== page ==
CatMouse_CVR_XSMLA silent young boy, a man like a rat, and a plague of mice—Cat has her work cut out for her.

It’s hard enough for Catriona, an ordinary modern woman, to get used to living in a magical medieval world, even without having mice pop up at every turn. Good thing Cat isn’t as squeamish about rodents as her friend Nicky, who has her own issues to cope with back in the regular world. What does the man with the twitchy nose want with young Ben, Nicky’s ward? And does the mouse plague back in Ruph have anything to do with the new apprentice Cat’s husband has taken on—the boy who won’t speak?

When I say “Coming Soon”, I mean within the next two weeks – look for the big release on February 1st!

Just ten more days! Look for it in an online bookstore near you!

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Filed under Cat and Mouse, Seventh Son, The Septimus Series, writing

Clean Air

Air purifier sales guy at the door, wanting me to listen to a sales pitch.

Me: “You know, I’m really not interested in your product.”

Him: “You’re not interested in air purification?”

Me: “No. I think I’m good with what I got here.”

Him: “You’ve already got an air purifier installed?”

Me: “Nope.”

Him: “Then you don’t have clean air!!”

Me: “We just open the windows.”

Him: boggles at that concept.

Me: hands him back his ‘free promotional gift’, and sends him away…

Well, there was a bit more to the conversation than that, but this was the gist of it. The guy really shouldn’t have said that about not having clean air unless we have his product installed, and shouldn’t have been so patently shocked at the concept of getting clean air from outside (you know, that big place where there is trees and lakes and mountains and stuff, right there in plain sight). If it hadn’t been for that, I might have felt far more guilty for not listening to him and might have let him and his trainee buddy come in the house and waste my time.

As is, I felt sufficiently stupid for having falling for their line in the first place and given them my address to come bother me at (a.k.a. deliver the ‘free gift’ which I ‘won’ in their ‘draw’). Stupid enough to be very rude to a fellow who phoned me just afterwards with the “I’m from Windows Customer Support” lie. I had an almost knee-jerk reaction, just spat out an irritated “Oh never mind!!” and hung up on him in mid-sentence. I mean, I don’t do that sort of thing normally – I always at least wait until I can get a word in edgewise. But today I was just too fed up.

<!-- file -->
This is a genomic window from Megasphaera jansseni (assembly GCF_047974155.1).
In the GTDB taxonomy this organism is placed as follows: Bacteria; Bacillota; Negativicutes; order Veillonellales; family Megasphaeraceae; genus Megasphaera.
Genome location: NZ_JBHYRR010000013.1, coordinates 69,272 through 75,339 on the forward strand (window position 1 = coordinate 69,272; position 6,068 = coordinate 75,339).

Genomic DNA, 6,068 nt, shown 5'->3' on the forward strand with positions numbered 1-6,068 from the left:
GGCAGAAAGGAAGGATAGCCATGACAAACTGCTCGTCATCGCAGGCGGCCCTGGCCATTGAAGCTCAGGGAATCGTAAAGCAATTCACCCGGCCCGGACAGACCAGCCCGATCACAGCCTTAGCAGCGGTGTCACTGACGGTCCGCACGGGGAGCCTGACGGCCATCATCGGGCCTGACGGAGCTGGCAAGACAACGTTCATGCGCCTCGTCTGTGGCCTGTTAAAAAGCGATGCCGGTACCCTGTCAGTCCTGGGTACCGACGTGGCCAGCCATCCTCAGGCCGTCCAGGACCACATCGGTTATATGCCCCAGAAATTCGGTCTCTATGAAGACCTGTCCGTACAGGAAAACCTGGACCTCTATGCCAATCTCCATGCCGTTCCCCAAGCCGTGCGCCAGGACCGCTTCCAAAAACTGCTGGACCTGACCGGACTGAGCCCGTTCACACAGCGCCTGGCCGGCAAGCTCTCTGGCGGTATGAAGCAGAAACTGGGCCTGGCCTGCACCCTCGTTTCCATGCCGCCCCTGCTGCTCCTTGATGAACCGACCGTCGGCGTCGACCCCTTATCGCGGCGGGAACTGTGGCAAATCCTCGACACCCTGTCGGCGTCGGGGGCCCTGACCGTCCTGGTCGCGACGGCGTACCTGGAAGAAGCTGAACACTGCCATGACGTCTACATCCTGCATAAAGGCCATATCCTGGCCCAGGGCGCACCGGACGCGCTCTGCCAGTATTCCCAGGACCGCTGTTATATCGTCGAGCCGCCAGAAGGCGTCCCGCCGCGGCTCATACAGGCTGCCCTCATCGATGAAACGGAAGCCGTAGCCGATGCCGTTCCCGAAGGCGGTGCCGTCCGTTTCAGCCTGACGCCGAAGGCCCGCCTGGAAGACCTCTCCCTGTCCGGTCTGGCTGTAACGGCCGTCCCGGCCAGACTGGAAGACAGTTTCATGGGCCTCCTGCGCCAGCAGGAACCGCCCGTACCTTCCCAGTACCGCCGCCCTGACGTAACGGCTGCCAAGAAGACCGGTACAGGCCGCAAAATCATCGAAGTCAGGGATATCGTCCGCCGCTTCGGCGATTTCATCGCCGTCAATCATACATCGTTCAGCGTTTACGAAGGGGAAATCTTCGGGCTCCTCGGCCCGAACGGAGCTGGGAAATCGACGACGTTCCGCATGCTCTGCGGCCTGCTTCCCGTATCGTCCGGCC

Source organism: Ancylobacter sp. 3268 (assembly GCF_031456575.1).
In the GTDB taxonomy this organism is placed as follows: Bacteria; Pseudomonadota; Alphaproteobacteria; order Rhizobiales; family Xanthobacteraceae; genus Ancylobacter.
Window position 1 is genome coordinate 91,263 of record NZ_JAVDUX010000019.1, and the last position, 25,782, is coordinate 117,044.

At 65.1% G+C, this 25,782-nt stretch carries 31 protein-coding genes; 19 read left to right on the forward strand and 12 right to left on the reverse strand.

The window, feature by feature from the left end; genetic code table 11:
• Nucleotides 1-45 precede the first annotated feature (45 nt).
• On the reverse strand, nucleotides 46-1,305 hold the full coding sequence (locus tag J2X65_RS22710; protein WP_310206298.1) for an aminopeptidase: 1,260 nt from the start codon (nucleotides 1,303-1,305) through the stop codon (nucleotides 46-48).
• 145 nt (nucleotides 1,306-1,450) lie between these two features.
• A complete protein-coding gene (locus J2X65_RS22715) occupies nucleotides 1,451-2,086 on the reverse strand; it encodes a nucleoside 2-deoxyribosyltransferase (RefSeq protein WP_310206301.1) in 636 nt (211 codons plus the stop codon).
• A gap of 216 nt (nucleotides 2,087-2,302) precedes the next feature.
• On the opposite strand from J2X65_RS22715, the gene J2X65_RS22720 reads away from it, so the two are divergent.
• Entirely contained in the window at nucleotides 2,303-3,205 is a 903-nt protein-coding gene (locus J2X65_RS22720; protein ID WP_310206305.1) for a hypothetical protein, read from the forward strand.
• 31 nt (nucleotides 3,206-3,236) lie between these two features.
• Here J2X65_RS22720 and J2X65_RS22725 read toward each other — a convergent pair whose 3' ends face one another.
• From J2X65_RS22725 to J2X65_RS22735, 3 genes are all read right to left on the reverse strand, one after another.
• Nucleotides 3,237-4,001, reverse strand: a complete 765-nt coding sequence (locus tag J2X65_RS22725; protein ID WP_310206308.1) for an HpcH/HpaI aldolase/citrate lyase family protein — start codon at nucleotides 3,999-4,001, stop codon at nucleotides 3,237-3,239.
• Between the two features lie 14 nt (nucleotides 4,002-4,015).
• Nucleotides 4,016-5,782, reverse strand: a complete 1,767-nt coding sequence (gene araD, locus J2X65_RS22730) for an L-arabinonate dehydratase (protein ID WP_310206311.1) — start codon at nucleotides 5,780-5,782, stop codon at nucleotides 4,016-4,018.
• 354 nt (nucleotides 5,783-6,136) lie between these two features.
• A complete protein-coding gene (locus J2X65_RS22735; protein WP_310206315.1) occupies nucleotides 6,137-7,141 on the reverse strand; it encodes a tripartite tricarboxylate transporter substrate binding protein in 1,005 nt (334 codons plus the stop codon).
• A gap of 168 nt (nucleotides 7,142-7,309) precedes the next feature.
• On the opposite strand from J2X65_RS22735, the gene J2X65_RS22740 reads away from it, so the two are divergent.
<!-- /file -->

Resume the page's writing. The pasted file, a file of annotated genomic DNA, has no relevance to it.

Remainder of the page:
I hate it when someone makes me be rude. Although really, that’s about the only possible reaction to the rudeness of being called up and lied to with the sole purpose of getting at my money (which is not much better than theft, when it comes down to it). Still, I hate it, and it makes me feel bad.

However, I think I need to just take a deep breath and get over that feeling. Excuse me for a moment while I step over to the balcony door, open it up and take in a big lungful of that impure stuff out there. If I don’t come back, you’ll know I expired from all the oxygen generated by those dirty trees in the vicinity of our house.

Life, the Universe, and Clean Air. Quite enough for today.

clean air

Can’t you tell how dirty the air is outside my windows?

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Filed under life

Formatting and Stick Shifts

I’ve been spending the last couple of days formatting the new book (yes, you’ll hear about the details really soon, I promise!). And I’m exhausted.

It’s not the formatting itself that’s so tedious and tiring – once you know what you’re doing with that, it’s relatively painless. But that’s the key issue here: once you know what you’re doing. See, I did all the formatting for Seventh Son on my dearly lamented little white Macbook. And it had a copy of Word for Mac 2004 on it, which I knew my way around in. But after the Mac packed it in, I had to move everything over to PC, which included buying a copy of MS Word 2013 (that being the only version of Word currently available). Sigh. I do still have Open Office on the PC, but I’m not terribly familiar with that either – although it’s better than the new Word which seems like a completely different piece of software than what I was used to.

The whole experience has been rather like having your trusty little automatic car die on you, and having as your only option for replacement a stick shift, which you don’t know how to drive. And you need to get to that appointment in town right now, with lots of traffic lights and stops that give you the opportunity to stall that car – GRRRK Ka-klonk.

But what it comes down to is that you just need to keep trying it. After you’ve restarted the car about five times, you’ll learn to keep your foot on the clutch; and after you’ve changed your book’s interior file about four times and re-uploaded it to CreateSpace, you learn where to click in order to deal with those widows and orphans (solitary last lines of print that land on the next page all by themselves). And even if it feels like you haven’t got much accomplished in the day, you really have – you’ve learned something new.

So I think I can call it quits for tonight, and reward myself with another few episodes of Once Upon a Time – yes, we finally got Netflix, so I’m actually able to watch the series from its beginning. I’ll tell you what I think of it some other time.

canada geeseAnd by way of illustration, here’s a flock of Canada Geese, doing their, you know, Canada-gooseish thing. I’m sure it’s significant to this topic somehow.

Life, the Universe, Formatting and Stick Shifts. The book will get there eventually!